About difficult relationships between alcohol use disorder and personality disorders — a case study
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Katedra Psychologii Klinicznej, Wydział Psychologii, Uniwersytet Kazimierza Wielkiego w Bydgoszczy
Ewa Wojtynkiewicz   

Wydział Psychologii, Uniwersytet Kazimierza Wielkiego w Bydgoszczy
Submission date: 2020-07-05
Final revision date: 2020-09-13
Acceptance date: 2020-09-15
Publication date: 2021-03-19
Psychoter 2020;195(4):23–35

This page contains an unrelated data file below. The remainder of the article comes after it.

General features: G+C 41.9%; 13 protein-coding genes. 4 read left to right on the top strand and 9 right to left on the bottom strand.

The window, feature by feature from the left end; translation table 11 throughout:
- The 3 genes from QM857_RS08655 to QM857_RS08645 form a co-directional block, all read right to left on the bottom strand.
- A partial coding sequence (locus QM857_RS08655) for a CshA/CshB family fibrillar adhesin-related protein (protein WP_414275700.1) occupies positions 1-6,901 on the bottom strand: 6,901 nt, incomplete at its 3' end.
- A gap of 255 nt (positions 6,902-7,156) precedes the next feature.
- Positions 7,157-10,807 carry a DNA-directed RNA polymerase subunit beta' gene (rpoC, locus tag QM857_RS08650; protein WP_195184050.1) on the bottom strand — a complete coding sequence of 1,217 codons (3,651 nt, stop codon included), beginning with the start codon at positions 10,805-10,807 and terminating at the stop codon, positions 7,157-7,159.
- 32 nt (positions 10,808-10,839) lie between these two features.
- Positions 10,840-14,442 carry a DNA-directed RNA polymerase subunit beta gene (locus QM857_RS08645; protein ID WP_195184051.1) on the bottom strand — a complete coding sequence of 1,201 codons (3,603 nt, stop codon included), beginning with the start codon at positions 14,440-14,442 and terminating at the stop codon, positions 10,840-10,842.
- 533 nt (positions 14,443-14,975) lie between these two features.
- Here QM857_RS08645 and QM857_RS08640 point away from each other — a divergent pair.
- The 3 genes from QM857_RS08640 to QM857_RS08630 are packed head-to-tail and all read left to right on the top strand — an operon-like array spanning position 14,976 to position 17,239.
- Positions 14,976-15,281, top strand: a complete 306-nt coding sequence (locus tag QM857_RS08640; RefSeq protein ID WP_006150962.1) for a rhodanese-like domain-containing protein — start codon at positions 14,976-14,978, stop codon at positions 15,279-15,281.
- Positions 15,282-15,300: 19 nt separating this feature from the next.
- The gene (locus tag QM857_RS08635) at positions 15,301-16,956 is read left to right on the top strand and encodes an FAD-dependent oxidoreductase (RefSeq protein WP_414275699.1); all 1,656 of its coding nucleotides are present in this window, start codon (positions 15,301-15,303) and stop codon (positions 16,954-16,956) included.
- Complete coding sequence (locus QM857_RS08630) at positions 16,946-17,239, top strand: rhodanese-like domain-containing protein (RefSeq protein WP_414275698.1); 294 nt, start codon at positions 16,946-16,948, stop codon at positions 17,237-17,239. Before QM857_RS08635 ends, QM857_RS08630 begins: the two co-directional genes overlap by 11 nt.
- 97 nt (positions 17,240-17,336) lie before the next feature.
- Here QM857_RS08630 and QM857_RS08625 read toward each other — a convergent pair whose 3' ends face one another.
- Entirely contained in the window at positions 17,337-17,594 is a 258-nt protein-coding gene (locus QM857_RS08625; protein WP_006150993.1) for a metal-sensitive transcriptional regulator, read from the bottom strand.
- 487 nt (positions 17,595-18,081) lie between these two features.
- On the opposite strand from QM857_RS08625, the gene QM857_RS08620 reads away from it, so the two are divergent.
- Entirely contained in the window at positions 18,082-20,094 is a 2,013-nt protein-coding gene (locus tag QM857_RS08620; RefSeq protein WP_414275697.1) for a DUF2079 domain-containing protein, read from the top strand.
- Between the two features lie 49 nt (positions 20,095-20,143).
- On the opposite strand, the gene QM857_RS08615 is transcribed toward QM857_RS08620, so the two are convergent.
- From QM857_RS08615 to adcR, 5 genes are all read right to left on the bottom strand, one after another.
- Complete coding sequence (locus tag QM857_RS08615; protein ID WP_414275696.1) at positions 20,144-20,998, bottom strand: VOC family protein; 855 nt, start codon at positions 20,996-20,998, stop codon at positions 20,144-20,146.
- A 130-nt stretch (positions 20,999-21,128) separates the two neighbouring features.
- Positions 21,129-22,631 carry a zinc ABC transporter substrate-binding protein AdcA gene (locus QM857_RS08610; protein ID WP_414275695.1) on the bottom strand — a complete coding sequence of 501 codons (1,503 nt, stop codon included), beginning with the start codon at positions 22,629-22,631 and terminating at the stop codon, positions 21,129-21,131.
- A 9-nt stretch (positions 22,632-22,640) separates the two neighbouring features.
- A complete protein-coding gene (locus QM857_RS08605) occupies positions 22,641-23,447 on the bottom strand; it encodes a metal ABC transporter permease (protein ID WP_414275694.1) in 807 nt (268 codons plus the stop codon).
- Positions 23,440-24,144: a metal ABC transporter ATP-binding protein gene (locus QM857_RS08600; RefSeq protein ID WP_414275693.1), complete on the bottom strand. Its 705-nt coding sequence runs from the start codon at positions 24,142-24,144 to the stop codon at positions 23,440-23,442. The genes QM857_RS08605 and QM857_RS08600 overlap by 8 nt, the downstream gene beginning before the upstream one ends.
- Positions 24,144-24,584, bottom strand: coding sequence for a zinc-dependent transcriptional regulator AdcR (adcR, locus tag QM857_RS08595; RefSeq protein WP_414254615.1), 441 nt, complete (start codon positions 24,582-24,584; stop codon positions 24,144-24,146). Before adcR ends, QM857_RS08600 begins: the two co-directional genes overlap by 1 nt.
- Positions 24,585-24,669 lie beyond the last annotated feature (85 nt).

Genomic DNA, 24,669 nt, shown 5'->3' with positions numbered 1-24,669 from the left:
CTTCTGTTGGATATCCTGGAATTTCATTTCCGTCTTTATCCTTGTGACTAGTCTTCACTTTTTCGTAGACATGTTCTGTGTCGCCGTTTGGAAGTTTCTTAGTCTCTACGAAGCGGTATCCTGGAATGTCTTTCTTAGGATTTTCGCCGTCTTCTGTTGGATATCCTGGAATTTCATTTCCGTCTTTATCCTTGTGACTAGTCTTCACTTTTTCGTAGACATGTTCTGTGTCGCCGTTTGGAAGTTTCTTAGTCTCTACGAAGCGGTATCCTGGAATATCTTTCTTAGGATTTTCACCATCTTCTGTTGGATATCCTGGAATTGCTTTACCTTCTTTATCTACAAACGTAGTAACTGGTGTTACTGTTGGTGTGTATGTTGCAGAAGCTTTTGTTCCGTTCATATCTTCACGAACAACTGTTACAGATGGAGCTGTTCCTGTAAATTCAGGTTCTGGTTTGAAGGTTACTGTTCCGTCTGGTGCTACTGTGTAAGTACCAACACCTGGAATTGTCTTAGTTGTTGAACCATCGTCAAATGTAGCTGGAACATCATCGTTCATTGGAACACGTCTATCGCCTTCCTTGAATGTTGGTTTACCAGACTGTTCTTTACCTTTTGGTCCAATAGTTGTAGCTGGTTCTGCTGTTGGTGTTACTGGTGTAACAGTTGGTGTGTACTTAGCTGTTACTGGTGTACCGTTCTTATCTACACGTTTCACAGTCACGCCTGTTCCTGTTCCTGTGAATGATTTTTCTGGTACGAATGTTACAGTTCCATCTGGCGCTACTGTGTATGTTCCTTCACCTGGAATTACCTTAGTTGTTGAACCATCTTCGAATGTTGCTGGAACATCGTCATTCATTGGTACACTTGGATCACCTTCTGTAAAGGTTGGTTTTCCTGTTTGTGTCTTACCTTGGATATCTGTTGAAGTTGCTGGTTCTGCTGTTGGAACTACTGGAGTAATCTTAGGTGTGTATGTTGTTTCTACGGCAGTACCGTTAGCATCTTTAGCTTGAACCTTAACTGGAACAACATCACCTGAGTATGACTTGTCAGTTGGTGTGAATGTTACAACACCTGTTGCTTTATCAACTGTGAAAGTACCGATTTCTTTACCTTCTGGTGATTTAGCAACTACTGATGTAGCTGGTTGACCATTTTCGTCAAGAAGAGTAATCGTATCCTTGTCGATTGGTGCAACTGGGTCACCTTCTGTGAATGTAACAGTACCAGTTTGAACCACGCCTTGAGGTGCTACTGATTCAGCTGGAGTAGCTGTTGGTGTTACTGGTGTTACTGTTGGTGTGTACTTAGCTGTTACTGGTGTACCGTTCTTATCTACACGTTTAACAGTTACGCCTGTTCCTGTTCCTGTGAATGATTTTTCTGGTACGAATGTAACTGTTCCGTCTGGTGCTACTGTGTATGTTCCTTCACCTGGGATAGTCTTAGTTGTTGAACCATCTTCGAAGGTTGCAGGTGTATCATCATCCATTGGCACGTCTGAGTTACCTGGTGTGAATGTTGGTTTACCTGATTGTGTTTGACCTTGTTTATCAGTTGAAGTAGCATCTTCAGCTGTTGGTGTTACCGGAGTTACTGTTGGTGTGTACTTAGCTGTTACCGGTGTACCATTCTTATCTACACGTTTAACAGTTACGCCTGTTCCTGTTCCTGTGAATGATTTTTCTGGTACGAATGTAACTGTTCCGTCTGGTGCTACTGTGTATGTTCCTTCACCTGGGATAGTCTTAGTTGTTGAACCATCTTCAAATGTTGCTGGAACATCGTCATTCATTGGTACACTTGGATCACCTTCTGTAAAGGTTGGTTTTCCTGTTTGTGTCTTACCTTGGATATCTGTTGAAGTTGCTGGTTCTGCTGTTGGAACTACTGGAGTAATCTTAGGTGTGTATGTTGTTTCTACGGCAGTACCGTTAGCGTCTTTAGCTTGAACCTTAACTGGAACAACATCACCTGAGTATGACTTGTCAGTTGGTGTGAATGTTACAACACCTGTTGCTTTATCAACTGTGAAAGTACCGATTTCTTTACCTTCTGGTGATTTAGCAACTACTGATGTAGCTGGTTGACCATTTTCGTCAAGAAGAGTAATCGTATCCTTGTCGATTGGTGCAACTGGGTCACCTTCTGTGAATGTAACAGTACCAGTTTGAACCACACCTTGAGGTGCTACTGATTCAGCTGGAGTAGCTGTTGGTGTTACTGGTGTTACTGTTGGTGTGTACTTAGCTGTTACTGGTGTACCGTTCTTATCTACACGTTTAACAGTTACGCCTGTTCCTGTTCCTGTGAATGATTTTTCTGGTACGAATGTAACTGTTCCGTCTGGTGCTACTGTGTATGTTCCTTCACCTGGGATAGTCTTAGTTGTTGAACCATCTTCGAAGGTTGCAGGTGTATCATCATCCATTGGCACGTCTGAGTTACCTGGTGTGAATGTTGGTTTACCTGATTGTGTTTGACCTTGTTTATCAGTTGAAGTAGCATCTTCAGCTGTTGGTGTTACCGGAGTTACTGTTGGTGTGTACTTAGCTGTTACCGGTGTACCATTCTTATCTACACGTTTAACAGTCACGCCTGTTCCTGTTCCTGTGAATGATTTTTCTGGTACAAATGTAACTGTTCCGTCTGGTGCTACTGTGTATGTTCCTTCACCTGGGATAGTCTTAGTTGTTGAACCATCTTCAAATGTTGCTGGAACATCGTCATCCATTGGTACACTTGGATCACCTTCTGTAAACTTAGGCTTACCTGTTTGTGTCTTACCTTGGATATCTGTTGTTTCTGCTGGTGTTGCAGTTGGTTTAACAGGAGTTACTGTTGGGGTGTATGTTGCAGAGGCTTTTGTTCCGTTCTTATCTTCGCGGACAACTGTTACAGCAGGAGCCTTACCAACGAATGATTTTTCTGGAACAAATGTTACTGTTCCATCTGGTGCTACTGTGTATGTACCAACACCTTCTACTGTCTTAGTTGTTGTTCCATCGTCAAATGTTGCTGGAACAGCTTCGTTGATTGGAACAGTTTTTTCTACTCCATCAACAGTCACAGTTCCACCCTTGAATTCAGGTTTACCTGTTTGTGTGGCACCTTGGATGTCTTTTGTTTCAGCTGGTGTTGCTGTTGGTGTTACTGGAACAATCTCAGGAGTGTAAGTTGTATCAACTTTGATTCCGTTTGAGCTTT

The problem of co-occurrence of alcohol use disorders and personality disorders seems to be crucial from both the clinical and the therapeutic perspective. The co-occurrence rate is high and amounts to about 60% in clinical groups and about 29% in the non-clinical group. Despite the significant co-occurrence of alcohol use disorder and personality disorders, the nature of the relationship between these two is still vaguely known. All the more reason to acknowledge that the research on the above-mentioned relationship is significant and can lead to a better understanding of patients with dual diagnosis as well as to the optimisation of psychotherapeutic interventions directed at those patients. The article presents a case study of a patient with diagnosed alcohol use disorder and mixed personality disorders (borderline personality disorder, narcissistic personality disorder) and an attempt to understand the mutual dependence of these disorders in the context of the patient’s life story, including the history of numerous treatment attempts. The case conceptualisation has been based on the psychodynamic paradigm referring to O. F. Kernberg’s model of personality pathology as well as other psychodynamic concepts which directly address the issue of psychoactive substances abuse.